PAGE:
The issue of YouTube saving others bandwidth costs has nothing to do with the suit.

      As for the outcome of this case? I don't think it will go to trial, because I think Viacom actually wants YouTube's distribution network and customers. Also, I doubt Google wants to go to trial on this, because if they lose, then every content owner out there will be in line for their day in court. If that happened, I think YouTube gets shut down by Google. Another risk is that YouTube users won't be able to do what they want to do (upload unauthorized content) and decide that YouTube isn't cool anymore and goes to a small player that doesn't filter content.

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  • identicon
    Anonymous Coward, 19 Mar 2007 @ 8:39am

    A more accurate comparison

    "A court punishing YouTube for material that its users post would be no different than a court punishing Gutenberg in the 15th century for inventing the printing press and holding him responsible for whatever was printed using his invention."

    That's not actually an accurate comparison. A more accurate comparison would be punishing Gutenberg for inventing the printing press, then creating a vehicle for collecting things that other people gave him to print, then providing the paper, then printing those items, and then creating a distribution network to allow anyone who wanted those printed items to have them, and THEN holding him accountable for everything but the printing press.

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  • identicon
    Colton, 19 Mar 2007 @ 10:11am

    Napster = YouTube

    I think this is getting blown out of proportion. Everyone remembers Napster at its peak popularity with sharing copyrighted music and how it got sued into the billions of dollars because they were only hosting the files. The argument is: Is YouTube any different?

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  • identicon
    Sheep, 19 Mar 2007 @ 10:50am

    I cant believe how many of you sheep bend over for

    There is a difference between fair and negligent. Youtube is definately negligent. fair would be not being able to control a few hundred offenses. Not being able to control over 100,000 offenses is a problem.

    #1. They make it difficult to report violations.
    #2. There are hundreds of thousands of violations every day.
    #3. They host the files and make profits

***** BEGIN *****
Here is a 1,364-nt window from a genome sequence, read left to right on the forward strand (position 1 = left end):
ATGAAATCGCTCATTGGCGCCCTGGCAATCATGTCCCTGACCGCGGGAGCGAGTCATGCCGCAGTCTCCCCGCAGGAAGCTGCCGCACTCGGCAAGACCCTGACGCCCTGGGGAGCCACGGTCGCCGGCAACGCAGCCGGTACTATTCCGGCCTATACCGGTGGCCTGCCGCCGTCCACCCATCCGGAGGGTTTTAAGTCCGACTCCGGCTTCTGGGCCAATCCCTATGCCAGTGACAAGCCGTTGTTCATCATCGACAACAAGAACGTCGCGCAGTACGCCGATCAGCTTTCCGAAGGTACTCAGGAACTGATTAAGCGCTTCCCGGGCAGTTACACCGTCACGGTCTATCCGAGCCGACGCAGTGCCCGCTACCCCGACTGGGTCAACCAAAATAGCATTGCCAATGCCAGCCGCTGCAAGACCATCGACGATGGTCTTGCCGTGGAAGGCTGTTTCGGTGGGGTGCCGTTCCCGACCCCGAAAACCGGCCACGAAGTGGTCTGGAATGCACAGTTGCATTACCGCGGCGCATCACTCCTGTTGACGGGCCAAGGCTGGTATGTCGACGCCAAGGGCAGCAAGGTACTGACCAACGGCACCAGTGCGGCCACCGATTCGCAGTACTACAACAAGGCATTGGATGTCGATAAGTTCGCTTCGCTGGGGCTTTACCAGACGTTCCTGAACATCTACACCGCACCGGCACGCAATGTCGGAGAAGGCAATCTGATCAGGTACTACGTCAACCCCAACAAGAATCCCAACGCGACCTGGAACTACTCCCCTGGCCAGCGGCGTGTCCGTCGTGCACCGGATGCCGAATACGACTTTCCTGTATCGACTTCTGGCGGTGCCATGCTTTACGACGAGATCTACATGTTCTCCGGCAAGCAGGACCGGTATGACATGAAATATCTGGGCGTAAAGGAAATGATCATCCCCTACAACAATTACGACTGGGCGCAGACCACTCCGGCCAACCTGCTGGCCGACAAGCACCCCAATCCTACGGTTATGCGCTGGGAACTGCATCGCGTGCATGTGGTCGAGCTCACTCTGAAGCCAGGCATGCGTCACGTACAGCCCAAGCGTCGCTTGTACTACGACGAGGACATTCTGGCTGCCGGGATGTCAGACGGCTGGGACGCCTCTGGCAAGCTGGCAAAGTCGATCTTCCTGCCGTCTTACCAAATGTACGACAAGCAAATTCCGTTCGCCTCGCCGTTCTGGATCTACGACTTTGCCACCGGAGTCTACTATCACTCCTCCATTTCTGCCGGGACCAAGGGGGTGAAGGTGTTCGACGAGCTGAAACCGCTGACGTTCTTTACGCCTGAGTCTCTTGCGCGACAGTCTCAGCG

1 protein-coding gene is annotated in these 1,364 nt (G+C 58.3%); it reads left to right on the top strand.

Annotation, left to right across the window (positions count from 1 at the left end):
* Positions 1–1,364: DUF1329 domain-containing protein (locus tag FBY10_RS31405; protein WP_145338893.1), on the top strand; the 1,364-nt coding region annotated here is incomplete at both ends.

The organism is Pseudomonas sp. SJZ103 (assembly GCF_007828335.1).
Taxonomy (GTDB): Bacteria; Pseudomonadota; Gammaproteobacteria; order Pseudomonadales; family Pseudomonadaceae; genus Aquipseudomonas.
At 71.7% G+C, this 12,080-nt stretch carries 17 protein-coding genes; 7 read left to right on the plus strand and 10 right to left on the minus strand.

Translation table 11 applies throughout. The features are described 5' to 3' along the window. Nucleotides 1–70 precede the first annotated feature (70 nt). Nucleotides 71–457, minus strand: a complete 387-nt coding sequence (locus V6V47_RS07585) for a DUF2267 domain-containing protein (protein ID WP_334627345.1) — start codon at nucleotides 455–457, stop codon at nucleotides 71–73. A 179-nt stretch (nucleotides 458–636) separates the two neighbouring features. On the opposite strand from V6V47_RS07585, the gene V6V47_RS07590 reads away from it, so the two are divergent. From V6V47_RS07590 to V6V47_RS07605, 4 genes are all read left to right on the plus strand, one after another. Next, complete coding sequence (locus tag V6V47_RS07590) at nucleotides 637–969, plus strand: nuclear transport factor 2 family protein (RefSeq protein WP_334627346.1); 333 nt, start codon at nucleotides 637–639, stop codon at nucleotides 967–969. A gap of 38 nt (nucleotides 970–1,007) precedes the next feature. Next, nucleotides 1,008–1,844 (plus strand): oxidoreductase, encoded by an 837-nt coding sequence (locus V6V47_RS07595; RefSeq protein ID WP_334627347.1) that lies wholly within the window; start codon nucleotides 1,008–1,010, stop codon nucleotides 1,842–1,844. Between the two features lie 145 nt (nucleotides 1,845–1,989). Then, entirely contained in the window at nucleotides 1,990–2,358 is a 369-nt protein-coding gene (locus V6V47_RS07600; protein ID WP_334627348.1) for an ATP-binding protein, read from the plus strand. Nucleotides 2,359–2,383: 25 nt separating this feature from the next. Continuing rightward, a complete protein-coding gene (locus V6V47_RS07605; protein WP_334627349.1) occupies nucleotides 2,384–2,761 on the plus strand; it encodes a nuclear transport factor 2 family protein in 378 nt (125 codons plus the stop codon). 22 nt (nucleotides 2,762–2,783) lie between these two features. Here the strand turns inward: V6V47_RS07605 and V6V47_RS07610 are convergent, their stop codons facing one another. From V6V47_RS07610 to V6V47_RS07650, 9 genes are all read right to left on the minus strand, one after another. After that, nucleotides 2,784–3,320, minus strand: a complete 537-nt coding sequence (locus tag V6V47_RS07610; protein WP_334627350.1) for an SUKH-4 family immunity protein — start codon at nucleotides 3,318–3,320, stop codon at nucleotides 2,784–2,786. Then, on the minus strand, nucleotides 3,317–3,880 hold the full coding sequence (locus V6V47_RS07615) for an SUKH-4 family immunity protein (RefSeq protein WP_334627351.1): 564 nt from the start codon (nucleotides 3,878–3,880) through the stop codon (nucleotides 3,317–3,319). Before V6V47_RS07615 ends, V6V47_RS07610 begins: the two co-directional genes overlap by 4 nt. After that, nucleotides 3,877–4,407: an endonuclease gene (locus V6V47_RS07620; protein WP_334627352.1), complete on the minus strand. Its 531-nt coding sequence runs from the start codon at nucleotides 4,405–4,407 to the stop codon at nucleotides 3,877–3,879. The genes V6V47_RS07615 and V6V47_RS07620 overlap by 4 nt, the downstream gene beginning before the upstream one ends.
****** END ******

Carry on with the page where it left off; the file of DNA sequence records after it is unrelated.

I do think that the people who upload the files are the ones really at fault here. They should all get sued by viacom as well. The issue here, though, is that youtube is responsible to keep control. If they can not control the problem, then they need to be shut down.

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    • identicon
      TheDock22, 19 Mar 2007 @ 10:57am

      Re: I cant believe how many of you sheep bend over

      The issue here, though, is that youtube is responsible to keep control. If they can not control the problem, then they need to be shut down.

      Can anyone say Net-Natzi?

      reply to this | link to this | view in chronology ]

  • identicon
    Colton, 19 Mar 2007 @ 11:01am

    Understandable ...

    I can understand the abuse when it comes to people posting full-length movies and tv shows - that should definitely be addressed. What about people using copyrighted songs in the background ... that would account for just about 75% of all YouTube videos right there. YouTube was designed for posting video blogs - not for sharing copyrighted shows - yet YouTube doesn't do anything about it because I see movies that have been posted on YouTube several months ago and they are still there.

    reply to this | link to this | view in chronology ]

  • identicon
    Susheel Daswani, 19 Mar 2007 @ 8:03pm

    Secondary Liability

    Mike said: "[T]he Supreme Court went against its own deference to Congress on copyright matters by expanding the scope of copyright law to include a protection never previously allowed: making it against the law to "induce" copyright infringement. Prior to that, the rules were pretty clear that only actual infringers were liable -- but, as Lessig notes, this slight change now gives copyright holders two separate ways to go after copyright infringers. It can go after them directly (as the law had always held in the past) or, it can now go after any system, technology or tool used to infringe under the "inducement" banner."

    Mike, copyright law has for a long time allowed copyright owners to go after people besides actual infringers, specifically those who engage in contributory or vicarious infringement. Inducement is simply another type of indirect copyright infringement.

    reply to this | link to this | view in chronology ]

  • identicon
    DCX2, 20 Mar 2007 @ 6:32am

    Re: RandomThoughts

    DCX2, I think the difference between the VCR company and YouTube is that the VCR company does not host or actually do the copying. There are places that churn out pirated videos, and when they are found, the owners are arrested. YouTube hosts the pirated videos, its on their servers.

    1) YouTube doesn't do the copying. The user, who uploaded the video, did the copying. You are correct, YouTube is hosting copied video. But, YouTube isn't hooking up a TV tuner card to a TV and capturing video.

    2) Web site operators are not responsible for the content that web site users post, as long as they take it down when asked. I believe that's in the law somewhere...